Tag Archives: military

College-educated rat-catchers as pawns in a tussle over intellectual property

“Year of the Rat”

Every year, China’s colleges and universities pour out more graduates into the work force than can find decent career placement, leaving highly-educated workers to scrape by in low-paying entry-level jobs. In the cities, where the cost of living is skyrocketing, they can only afford to live in dense, communal apartments, a lifestyle that has lent the group its name: the Ant Tribe. Lian Si’s study of the same name (蚁族), published in late 2009, brought the plight of these graduates to national prominence, but angst over post-graduation opportunities has been growing for many years.

In “Year of the Rat” (鼠年), published in the May 2009 issue of Science Fiction World, Stanley Chan Qiufan (陈楸帆) gives his unemployable college seniors an opportunity to serve their country by joining up with a rat-fighting brigade. Armed with crude spears, the new recruits hunt Neorats (新鼠), genetically-altered rodents that escaped from the incubators where they were being raised for export to international markets. It’s brutal work, particularly as the rats begin to evolve in ways that make them harder to track and kill, but the young men have no other choice, a lesson that is hammered into them by their boot camp drill instructor:

Why are you here? Because you’re a bunch of pussies! A bunch of failures, to put it politely. You wasted tons of the country’s food and resources, you squandered your parents’ funeral money, and then you couldn’t even find a job. You can’t even support yourselves. You’re fit for nothing but catching rats, hanging out with rats! Here’s what I really think: I think that you’re not even fit for rats. Rats can bring in foreign exchange when they’re exported, but you? Look at all of you! Tell me — are you capable? Is this chasing girls, cheating, or playing games?

College graduates, men in particular, are next to worthless in an economy that depends on cheap labor and has little intellectual property of its own. Here’s a conversation the protagonist has with a classmate, Li Xiaoxia, after he’s decided to enlist:

She said, “Interesting. My Dad raises rats, but you’re going to exterminate rats. Exterminating rats in the Year of the Rat. Brilliant.”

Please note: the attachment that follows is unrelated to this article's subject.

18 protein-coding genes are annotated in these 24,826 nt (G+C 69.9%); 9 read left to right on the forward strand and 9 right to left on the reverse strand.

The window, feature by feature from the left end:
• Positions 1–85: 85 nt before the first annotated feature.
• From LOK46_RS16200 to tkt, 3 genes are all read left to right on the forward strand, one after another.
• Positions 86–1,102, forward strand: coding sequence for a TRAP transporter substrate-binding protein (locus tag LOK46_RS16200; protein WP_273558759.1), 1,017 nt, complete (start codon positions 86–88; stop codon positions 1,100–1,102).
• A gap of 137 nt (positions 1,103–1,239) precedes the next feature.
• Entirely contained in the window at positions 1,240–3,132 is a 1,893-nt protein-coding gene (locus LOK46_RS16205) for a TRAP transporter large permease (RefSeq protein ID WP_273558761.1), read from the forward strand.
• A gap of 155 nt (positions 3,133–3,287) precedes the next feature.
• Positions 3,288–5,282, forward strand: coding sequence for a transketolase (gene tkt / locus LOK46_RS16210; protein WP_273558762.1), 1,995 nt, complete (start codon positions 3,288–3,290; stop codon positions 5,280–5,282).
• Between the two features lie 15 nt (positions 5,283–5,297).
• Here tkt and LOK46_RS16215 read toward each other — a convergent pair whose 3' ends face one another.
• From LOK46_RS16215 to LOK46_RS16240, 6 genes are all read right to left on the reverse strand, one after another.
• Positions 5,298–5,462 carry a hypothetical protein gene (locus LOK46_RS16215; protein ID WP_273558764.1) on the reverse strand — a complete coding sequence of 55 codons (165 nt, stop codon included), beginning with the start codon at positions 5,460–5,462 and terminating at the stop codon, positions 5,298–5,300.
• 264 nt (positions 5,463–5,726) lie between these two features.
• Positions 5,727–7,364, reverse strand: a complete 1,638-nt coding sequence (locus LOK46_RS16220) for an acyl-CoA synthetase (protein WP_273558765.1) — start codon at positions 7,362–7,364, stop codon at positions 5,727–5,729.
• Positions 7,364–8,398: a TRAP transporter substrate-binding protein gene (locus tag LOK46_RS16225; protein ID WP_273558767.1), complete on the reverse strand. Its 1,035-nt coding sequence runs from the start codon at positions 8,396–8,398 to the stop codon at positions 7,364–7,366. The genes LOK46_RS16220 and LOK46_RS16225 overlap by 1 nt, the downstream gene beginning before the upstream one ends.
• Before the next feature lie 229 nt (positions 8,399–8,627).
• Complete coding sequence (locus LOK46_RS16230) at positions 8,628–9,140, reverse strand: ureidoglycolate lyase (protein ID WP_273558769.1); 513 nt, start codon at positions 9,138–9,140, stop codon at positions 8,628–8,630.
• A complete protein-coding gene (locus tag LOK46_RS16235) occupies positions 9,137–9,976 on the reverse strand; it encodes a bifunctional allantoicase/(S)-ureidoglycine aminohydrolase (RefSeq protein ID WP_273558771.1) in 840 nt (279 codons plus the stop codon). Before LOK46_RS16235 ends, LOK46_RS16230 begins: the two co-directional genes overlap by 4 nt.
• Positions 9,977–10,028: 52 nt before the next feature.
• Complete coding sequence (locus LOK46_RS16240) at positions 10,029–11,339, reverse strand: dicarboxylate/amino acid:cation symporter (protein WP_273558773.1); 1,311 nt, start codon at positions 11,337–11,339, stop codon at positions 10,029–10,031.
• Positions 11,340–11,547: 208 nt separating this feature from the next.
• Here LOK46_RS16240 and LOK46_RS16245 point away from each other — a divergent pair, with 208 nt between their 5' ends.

I asked, “So are you going home to help them after graduation?”

She screwed up her mouth. “I’m not going to be cheap labor.”

To Li Xiaoxia, this industry was no different from the old OEM electronics and garment manufacturing industries. Not in possession of the core technologies, it depended entirely on imported embryos which it then incubated, and at a certain stage subjected them to stringent product testing. Neorats that met the standard were exported to a foreign country where they were implanted with a custom response program and then became high-end pets for the rich. There was reportedly a three-year waiting list , and thus it was best for the low-tech, time-consuming incubation stage to be located in the Factory to the World, with its vast labor force.

“If that’s the case, then I can’t see any reason to exterminate them.”

“First, you’re not exterminating Neorats that meet the standard for export. Second, the escaped Neorats may have been subjected to gene modulation.”

Xiaoxia explained that just like OEM iPhones used to be cracked and made into knock-offs loaded with a bunch of random programs, these days the owners of Neorat farms would hire technicians to manipulate the rats’ DNA, mainly to increase the birth and survival rates of female rats, otherwise they would operate at a loss much of the time.

“I’ve heard that this massive escape is a way for the incubation industry to fight for their own interests by putting pressure on certain arms of the state?”

Xiaoxia disagreed: “And I’ve heard that it’s just a chip the Western Alliance is using in their game with us. Who can say?”

As I looked across at the beautiful, talented woman, my thoughts were uncertain. Be they Neorat or human, females now played a key role in the control of the world’s future. They had no need to worry about unemployment, as the continued decline in birthrates had brought tax incentives to enterprises that hired women, so that those women would have a more relaxed environment for raising children. Nor did they need to worry about finding a partner; for unknown reasons, the male-to-female ration in newborns was still on the rise, so perhaps very soon men would have to learn how to share one woman, while a single woman could monopolize many men.